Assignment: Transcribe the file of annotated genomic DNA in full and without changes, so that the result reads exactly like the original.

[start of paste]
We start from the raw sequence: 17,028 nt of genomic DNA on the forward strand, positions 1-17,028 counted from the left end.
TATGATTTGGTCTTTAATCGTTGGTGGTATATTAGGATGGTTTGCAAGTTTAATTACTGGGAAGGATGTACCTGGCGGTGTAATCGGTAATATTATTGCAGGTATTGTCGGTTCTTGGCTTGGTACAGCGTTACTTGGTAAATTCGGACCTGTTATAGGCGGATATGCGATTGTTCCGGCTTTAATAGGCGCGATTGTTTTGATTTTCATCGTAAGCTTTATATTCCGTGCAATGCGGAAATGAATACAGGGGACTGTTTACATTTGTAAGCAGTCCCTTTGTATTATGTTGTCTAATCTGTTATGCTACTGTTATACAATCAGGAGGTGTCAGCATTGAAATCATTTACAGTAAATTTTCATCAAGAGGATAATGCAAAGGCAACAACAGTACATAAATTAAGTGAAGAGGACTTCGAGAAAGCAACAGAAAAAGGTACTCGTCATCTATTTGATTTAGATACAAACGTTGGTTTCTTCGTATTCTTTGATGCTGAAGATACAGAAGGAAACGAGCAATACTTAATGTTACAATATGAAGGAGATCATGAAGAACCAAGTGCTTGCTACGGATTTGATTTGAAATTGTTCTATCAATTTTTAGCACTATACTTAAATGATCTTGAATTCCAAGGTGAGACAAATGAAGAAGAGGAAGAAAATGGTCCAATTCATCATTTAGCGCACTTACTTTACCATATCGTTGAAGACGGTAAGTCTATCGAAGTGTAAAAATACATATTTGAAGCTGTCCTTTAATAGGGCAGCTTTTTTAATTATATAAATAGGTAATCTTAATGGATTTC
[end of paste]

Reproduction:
We start from the raw sequence: 17,028 nt of genomic DNA on the forward strand, positions 1-17,028 counted from the left end.
TATGATTTGGTCTTTAATCGTTGGTGGTATATTAGGATGGTTTGCAAGTTTAATTACTGGGAAGGATGTACCTGGCGGTGTAATCGGTAATATTATTGCAGGTATTGTCGGTTCTTGGCTTGGTACAGCGTTACTTGGTAAATTCGGACCTGTTATAGGCGGATATGCGATTGTTCCGGCTTTAATAGGCGCGATTGTTTTGATTTTCATCGTAAGCTTTATATTCCGTGCAATGCGGAAATGAATACAGGGGACTGTTTACATTTGTAAGCAGTCCCTTTGTATTATGTTGTCTAATCTGTTATGCTACTGTTATACAATCAGGAGGTGTCAGCATTGAAATCATTTACAGTAAATTTTCATCAAGAGGATAATGCAAAGGCAACAACAGTACATAAATTAAGTGAAGAGGACTTCGAGAAAGCAACAGAAAAAGGTACTCGTCATCTATTTGATTTAGATACAAACGTTGGTTTCTTCGTATTCTTTGATGCTGAAGATACAGAAGGAAACGAGCAATACTTAATGTTACAATATGAAGGAGATCATGAAGAACCAAGTGCTTGCTACGGATTTGATTTGAAATTGTTCTATCAATTTTTAGCACTATACTTAAATGATCTTGAATTCCAAGGTGAGACAAATGAAGAAGAGGAAGAAAATGGTCCAATTCATCATTTAGCGCACTTACTTTACCATATCGTTGAAGACGGTAAGTCTATCGAAGTGTAAAAATACATATTTGAAGCTGTCCTTTAATAGGGCAGCTTTTTTAATTATATAAATAGGTAATCTTAATGGATTTC